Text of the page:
- 1 in 4 Americans claim they have had a concussion at one point in time
- The most common victims of concussions are young, active individuals
- The progression of recovery from a concussion depends on the severity of the injury itself
Today in our society we see more attention drawn to concussions and the aftermath of the injury. Most recently Hollywood put out a new movie, Concussion, starring Will Smith. The movie follows the story of a doctor who is researching the effects of repeated concussions in football players. Now, not all of us are out on the field wearing shoulder pads and helmets.
The reality of the situation is that concussions are not only common in contact sports. According to a NPR poll conducted, almost 1 in 4 Americans claim they have had a concussion at one point in time. Luckily over 75% of these Americans sought medical attention.
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Smaller hits to the head can be categorized as sub-concussive hits. These smaller hits build up over time; what starts out as a small bump every now and then, overtime, may result in a full-blown concussion. According to Dr. Harry Kerasidis, it all depends on the health of your brain.
To clarify, every time you hit your head does not mean you will be diagnosed as concussed. After hitting your head in small doses overtime, one more minuscule hit to the head may result in a concussion due to the fact that you had hit your head in smaller doses overtime.
Concussions have the tendency to be sneaky and have various symptoms. What you may think is just a relentless headache, may actually be a concussion. Other symptoms include a loss of consciousness, nausea and/or vomiting, sensitivity to light and sound, cloudy thinking and problems with memory. Unfortunately, it is common for these symptoms to go unnoticed for minutes, hours, and sometimes even days. These delayed symptoms push back the aid that medical attention can provide.
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Before diving into treatment of concussions, it is important to point out what happens to the brain when a concussion occurs. The brain floats in cerebral spinal fluid inside the skull. The fluid acts as a buffer between the organ and the skull itself.
A concussion is when the brain rapidly moves within the skull and the cerebral spinal fluid cannot protect the brain from hitting the inner skull. When a blow to the head occurs, the brain accelerates and quickly hits one side of the skull. In the deceleration process, the brain hits the opposite side of the skull before settling back into place.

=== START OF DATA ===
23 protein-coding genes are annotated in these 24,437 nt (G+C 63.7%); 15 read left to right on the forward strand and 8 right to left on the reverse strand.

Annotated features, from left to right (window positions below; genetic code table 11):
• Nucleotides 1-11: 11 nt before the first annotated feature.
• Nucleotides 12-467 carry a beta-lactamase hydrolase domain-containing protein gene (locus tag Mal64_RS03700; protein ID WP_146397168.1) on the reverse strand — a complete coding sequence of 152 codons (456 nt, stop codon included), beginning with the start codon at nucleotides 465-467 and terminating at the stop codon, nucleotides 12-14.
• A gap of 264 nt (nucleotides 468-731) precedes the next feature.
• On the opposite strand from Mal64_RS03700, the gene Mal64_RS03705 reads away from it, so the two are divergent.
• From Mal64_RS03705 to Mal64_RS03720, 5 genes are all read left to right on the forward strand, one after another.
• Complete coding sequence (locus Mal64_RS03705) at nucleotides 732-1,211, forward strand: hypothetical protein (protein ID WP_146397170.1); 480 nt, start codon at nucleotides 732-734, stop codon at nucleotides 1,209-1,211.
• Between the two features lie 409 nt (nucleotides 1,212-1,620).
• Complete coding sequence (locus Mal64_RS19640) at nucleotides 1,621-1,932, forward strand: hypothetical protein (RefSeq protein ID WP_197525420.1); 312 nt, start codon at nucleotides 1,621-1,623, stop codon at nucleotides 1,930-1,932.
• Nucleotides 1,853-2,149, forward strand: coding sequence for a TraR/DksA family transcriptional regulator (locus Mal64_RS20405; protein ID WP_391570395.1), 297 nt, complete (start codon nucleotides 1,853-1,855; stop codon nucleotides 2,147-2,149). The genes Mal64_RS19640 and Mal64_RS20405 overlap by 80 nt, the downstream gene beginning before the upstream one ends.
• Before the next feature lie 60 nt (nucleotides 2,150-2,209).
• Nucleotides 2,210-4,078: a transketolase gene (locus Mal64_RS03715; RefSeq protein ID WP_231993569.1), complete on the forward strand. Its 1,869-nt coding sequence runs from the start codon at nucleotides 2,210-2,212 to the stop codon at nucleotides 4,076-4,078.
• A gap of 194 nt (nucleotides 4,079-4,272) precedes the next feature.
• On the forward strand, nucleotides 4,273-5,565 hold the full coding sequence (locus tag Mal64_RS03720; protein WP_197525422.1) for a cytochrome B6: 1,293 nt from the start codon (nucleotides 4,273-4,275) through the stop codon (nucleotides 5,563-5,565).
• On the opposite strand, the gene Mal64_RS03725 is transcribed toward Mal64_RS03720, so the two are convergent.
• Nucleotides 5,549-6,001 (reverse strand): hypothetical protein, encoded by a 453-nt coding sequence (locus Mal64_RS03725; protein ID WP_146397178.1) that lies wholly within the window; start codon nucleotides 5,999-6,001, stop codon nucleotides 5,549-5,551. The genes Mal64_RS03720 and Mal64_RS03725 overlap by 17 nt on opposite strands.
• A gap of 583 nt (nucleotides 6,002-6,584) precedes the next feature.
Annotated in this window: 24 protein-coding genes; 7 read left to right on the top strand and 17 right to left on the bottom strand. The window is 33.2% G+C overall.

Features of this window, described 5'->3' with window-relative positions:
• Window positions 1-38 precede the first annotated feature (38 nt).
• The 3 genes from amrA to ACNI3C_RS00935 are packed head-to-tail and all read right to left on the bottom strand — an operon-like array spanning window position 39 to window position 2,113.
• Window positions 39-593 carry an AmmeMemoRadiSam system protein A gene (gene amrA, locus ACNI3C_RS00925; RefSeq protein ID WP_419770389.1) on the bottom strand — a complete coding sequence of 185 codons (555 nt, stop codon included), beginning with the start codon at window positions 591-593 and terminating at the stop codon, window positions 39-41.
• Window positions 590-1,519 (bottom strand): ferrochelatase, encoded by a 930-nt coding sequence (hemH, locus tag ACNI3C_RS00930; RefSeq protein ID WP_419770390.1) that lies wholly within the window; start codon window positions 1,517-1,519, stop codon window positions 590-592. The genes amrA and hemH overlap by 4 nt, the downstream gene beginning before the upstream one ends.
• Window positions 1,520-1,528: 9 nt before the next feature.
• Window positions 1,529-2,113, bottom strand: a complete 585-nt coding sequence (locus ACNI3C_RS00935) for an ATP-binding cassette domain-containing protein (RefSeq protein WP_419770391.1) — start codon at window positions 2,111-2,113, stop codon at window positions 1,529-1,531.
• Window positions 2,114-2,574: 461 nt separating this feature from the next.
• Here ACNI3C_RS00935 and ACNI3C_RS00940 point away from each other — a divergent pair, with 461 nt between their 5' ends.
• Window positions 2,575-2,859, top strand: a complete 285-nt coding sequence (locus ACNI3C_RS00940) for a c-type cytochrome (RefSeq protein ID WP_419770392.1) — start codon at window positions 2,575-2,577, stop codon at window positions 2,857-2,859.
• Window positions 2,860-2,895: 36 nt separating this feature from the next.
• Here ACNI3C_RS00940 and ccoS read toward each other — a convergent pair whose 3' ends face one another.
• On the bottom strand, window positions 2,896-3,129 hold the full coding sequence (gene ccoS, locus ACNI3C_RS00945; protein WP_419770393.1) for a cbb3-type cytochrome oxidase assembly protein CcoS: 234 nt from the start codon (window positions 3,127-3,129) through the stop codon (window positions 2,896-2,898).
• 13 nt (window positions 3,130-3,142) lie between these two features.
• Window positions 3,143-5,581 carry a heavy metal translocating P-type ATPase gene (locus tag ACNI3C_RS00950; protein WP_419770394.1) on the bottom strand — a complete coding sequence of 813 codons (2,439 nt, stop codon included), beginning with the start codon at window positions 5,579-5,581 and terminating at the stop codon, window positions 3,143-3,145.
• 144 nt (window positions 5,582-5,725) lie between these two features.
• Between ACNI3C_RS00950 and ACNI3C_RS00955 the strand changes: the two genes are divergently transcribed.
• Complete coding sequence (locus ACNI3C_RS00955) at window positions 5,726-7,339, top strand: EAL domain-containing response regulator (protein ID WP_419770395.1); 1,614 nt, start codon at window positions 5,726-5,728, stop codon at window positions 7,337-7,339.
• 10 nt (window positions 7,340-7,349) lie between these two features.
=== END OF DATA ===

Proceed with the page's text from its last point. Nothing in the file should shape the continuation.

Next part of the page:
Another potential reaction of the brain to a traumatic blow is known as a rotational concussion. During this, the brain moves from one side to the other in a rapid movement. More often than not this results in shearing and straining of brain tissues. Either situation can cause long term neurological issues.
Treatment of concussions typically follows one major guideline; the injured person needs to rest. Simply laying down on the couch will not suffice. It is advised that the concussed person physically and mentally rest to allow the brain to fully rest. Avoiding stimulating situations such as classrooms, reading, and watching television is advised. Physical activity is frowned upon. Easing back into everyday activities is advised. Going back to life all at once can cause overstimulation, and symptoms may reappear.
The progression of recovery from a concussion depends on the severity of the injury itself. When not properly treated long term effect may ensue in the individual, if all seems fine, the next head injury they sustain may be that much worse. It is best to seek and obtain medical attention regardless of the severity of the concussion.
The most common victims of concussions are young, active individuals. Most of these young folks are concussed due to participation in a contact sport. As previously stated, Hollywood produced the film Concussion, stemming from football players.
Today, concussions are gaining notoriety because many professional athletes are speaking out on the matter. Is the attention surrounding concussions too much? In the same poll conducted by NPR, 11 percent of people said the attention concussions receive is exaggerated, 80 percent thought it was appropriate, and the remaining 7 percent simply did know.
-by Abigail Andrea. Abigail is an intern at NewsGram. Twitter @abby_kono
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